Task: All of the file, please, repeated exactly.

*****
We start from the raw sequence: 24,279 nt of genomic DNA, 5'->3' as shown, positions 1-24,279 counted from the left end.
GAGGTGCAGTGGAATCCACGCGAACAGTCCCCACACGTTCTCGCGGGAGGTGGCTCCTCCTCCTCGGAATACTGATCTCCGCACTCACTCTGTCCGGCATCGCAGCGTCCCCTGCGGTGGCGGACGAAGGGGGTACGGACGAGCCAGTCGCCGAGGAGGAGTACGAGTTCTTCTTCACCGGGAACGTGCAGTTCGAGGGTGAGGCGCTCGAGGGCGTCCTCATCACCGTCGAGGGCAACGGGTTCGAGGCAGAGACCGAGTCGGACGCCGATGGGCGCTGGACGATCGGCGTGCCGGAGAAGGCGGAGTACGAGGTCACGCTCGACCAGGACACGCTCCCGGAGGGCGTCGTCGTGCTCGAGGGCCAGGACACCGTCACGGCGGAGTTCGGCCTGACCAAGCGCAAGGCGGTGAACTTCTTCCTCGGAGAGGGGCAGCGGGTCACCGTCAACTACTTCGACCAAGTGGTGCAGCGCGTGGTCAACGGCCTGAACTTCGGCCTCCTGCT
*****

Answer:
We start from the raw sequence: 24,279 nt of genomic DNA, 5'->3' as shown, positions 1-24,279 counted from the left end.
GAGGTGCAGTGGAATCCACGCGAACAGTCCCCACACGTTCTCGCGGGAGGTGGCTCCTCCTCCTCGGAATACTGATCTCCGCACTCACTCTGTCCGGCATCGCAGCGTCCCCTGCGGTGGCGGACGAAGGGGGTACGGACGAGCCAGTCGCCGAGGAGGAGTACGAGTTCTTCTTCACCGGGAACGTGCAGTTCGAGGGTGAGGCGCTCGAGGGCGTCCTCATCACCGTCGAGGGCAACGGGTTCGAGGCAGAGACCGAGTCGGACGCCGATGGGCGCTGGACGATCGGCGTGCCGGAGAAGGCGGAGTACGAGGTCACGCTCGACCAGGACACGCTCCCGGAGGGCGTCGTCGTGCTCGAGGGCCAGGACACCGTCACGGCGGAGTTCGGCCTGACCAAGCGCAAGGCGGTGAACTTCTTCCTCGGAGAGGGGCAGCGGGTCACCGTCAACTACTTCGACCAAGTGGTGCAGCGCGTGGTCAACGGCCTGAACTTCGGCCTCCTGCT